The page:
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How do lawyers and the Supreme Court use the 9th and 14th Amendments to identify new...

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kalliem20 | Student, Undergraduate | Salutatorian

Posted July 13, 2012 at 3:09 AM via web

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How do lawyers and the Supreme Court use the 9th and 14th Amendments to identify new rights that are not specifically listed in the Constitution?

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pohnpei397 | College Teacher | (Level 3) Distinguished Educator

Posted July 13, 2012 at 3:18 AM (Answer #1)

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Lawyers use these two amendments because they imply that there are a number of rights that are protected by the Constitution but which are not listed.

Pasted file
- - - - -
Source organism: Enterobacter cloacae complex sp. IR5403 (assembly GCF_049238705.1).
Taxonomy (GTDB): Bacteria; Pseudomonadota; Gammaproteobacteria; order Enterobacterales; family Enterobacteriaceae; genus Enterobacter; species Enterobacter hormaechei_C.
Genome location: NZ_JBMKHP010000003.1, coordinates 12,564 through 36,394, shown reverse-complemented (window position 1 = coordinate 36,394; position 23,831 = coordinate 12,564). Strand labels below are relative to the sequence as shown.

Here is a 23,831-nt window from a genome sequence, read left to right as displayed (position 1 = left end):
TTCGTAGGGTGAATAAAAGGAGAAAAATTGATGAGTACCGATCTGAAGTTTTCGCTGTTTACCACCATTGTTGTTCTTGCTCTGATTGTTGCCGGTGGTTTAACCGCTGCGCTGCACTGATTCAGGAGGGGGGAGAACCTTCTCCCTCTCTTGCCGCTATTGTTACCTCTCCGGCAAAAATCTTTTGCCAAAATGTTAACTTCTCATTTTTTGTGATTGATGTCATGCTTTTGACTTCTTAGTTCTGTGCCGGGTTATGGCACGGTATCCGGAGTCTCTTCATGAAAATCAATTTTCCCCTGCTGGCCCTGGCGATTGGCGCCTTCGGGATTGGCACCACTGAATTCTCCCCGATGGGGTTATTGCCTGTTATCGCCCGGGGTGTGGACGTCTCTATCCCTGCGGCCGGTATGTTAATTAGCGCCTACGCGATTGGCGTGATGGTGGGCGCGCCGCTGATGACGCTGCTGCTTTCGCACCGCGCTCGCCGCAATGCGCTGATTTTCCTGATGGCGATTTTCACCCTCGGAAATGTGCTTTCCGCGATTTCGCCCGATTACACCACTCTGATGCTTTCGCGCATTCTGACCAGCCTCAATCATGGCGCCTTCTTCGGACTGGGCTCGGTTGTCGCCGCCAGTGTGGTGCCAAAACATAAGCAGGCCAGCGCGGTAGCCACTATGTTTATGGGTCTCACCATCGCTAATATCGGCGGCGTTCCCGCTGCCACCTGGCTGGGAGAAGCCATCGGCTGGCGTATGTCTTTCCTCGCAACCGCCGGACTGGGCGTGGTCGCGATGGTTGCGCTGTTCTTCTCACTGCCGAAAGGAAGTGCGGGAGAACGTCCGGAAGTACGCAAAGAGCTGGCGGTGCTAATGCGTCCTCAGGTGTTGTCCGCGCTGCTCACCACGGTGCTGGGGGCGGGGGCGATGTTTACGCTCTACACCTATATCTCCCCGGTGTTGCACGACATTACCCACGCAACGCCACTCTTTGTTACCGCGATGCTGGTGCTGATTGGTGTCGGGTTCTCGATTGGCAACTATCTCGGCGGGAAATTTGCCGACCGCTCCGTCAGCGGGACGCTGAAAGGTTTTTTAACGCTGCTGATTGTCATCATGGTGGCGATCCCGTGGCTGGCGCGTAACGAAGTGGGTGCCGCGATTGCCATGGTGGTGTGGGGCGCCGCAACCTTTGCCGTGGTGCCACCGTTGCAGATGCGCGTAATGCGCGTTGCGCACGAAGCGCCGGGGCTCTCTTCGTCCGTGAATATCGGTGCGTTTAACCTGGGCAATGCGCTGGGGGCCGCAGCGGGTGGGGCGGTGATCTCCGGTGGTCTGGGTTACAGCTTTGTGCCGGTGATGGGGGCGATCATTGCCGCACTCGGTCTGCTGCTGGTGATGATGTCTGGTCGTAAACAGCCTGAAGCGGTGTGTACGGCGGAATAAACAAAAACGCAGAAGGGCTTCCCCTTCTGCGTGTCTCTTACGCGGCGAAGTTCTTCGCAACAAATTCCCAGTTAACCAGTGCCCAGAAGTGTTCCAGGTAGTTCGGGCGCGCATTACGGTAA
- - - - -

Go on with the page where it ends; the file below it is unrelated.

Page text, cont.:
The Ninth Amendment says that 

The enumeration in the Constitution, of certain rights, shall not be construed to deny or disparage others retained by the people.

 

What this means is that the fact that a right is not spelled out in the Constitution does not mean that people do not actually have that right.  For example, we might have a right to privacy that is protected by the Constitution even if the Constitution doesn't explicitly say so.

The Fourteenth Amendment says that no state may 

deprive any person of life, liberty, or property, without due process of law...

The idea that the government cannot take away our liberty is very vague.  It is used, in conjunction with the 9th Amendment, to claim that our liberty involves things like the right to have privacy.

Thus, these two amendments leave open the possibility that there are many rights that we have even though those rights are not specifically mentioned in the Constitution.

 

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